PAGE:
A warning to 'cake artist' supporters: Faith-based discrimination works both ways

To the editor: High court justices inclined to side with the devoutly Christian baker in Colorado who refused to make a cake for a gay couple’s wedding reception should ask whether they want to shield both believing and nonbelieving bigots from discrimination lawsuits. (“There’s no ‘gay wedding cake’ exception to anti-discrimination laws,” editorial, Sept. 13)

Consider an atheist gay newspaper publisher who hires only fact-focused reporters. When he finds that one such reporter has converted to evangelicalism, can he fire her for fear that her dispatches may evince a biblical (and anti-gay) spin?

How about salespeople whose “inherently communicative” efforts are so vital to businesses’ success? Can a humanist employer, for example, turn down a Southern Baptist for sales work if she feels that his faith's antipathy toward gays will impede his solicitation of LGBTQ customers?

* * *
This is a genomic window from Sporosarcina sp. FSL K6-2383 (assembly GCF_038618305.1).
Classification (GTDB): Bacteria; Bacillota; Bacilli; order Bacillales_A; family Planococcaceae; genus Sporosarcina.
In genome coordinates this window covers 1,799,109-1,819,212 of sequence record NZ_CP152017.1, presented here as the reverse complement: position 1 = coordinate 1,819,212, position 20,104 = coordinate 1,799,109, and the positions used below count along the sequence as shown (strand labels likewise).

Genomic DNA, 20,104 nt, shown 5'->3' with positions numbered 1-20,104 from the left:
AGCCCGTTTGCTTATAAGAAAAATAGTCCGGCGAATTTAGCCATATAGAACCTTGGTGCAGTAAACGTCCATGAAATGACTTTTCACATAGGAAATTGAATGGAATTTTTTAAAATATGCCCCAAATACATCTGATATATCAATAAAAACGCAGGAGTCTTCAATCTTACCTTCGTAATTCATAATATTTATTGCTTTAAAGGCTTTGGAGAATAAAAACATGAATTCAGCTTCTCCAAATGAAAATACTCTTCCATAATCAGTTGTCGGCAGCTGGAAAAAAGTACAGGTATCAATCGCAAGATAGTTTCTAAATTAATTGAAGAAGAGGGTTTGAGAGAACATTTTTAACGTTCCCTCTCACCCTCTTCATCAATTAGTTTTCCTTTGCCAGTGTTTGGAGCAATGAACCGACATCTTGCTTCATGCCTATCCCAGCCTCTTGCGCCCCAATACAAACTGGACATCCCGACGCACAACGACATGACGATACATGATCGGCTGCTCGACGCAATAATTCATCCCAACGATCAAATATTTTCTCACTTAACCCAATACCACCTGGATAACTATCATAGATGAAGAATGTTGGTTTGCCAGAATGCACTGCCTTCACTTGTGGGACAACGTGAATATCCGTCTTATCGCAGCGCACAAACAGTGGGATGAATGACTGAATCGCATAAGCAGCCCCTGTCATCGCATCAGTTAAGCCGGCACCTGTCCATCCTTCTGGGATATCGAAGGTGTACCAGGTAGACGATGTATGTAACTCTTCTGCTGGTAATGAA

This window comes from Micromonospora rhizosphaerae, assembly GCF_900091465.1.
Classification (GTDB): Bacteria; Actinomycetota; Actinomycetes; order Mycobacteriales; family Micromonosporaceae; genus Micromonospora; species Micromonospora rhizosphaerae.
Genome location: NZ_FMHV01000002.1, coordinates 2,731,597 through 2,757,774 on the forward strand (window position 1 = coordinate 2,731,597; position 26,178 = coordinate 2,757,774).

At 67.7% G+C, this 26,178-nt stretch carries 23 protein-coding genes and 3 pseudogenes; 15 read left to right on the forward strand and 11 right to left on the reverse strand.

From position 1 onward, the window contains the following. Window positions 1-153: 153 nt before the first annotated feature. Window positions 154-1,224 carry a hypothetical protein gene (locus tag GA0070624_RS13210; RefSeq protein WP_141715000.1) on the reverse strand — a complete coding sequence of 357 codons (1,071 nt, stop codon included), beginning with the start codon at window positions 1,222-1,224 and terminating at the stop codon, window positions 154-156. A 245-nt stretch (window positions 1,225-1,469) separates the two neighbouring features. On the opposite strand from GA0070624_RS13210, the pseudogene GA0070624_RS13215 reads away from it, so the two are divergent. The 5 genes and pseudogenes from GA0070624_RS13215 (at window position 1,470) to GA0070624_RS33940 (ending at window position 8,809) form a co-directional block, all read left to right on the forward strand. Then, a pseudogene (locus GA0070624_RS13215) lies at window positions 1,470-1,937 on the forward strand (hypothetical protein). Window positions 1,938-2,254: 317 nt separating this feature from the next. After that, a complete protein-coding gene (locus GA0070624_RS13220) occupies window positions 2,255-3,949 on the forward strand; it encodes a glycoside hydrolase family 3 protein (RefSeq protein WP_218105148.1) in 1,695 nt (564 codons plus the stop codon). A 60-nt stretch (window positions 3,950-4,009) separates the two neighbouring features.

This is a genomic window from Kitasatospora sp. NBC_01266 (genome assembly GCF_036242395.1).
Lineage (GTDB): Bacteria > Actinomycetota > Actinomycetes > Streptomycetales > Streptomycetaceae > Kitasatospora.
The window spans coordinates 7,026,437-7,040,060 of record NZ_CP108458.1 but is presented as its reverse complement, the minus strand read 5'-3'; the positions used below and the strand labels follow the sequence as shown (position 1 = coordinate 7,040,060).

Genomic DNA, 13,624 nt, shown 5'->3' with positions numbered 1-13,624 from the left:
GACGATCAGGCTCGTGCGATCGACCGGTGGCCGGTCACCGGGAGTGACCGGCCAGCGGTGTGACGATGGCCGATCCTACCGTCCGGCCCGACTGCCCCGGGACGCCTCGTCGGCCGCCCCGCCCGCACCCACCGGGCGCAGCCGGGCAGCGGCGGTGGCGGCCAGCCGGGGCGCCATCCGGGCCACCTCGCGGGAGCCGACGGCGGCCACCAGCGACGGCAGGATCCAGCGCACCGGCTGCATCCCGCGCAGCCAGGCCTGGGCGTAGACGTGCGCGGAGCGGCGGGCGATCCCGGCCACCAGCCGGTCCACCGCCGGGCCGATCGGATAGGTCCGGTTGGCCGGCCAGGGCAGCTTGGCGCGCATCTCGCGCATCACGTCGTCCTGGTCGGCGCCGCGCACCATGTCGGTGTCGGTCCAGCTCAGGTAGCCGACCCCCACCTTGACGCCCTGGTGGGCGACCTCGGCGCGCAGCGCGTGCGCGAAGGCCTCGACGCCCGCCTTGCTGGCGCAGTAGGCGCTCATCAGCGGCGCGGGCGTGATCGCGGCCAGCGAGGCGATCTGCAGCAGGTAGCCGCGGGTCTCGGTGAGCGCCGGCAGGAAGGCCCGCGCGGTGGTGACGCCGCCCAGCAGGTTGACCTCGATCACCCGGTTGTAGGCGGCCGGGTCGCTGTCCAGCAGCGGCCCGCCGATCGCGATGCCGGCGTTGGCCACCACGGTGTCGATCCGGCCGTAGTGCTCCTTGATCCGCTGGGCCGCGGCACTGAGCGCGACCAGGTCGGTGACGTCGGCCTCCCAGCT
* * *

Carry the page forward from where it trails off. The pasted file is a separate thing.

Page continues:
Religion historically has been a singularly divisive force. Hence our courts should review “religious liberty” claims with great skepticism — and bear in mind that faith-based discrimination works both ways.

Aaron Mills, Solana Beach


To the editor: The Colorado baker did not refuse service to anyone on the basis of sexual orientation or any other characteristic.

In fact, he said he would have served the couple anything other than a wedding cake. The baker refused to produce that cake because he found the message of the cake offensive.

What if an African American baker was asked to bake a cake with the Confederate flag on it? Should he have no right to refuse service in that instance?

Ben Evenstad, Los Angeles


To the editor: There’s a simple way to test whether it’s OK for a business to refuse service to gay people — or pretty much anyone else — based on their “sincerely held religious beliefs”: Just replace the word “gay” with the name of another minority.

If the baker in question had told a Jewish couple that baking a cake for them would equate to endorsing their refusal to practice his personal religion, he would rightly be called a bigot. Blaming one’s bigotry on Christian teachings is just a smokescreen.

Geoff Kuenning, Claremont

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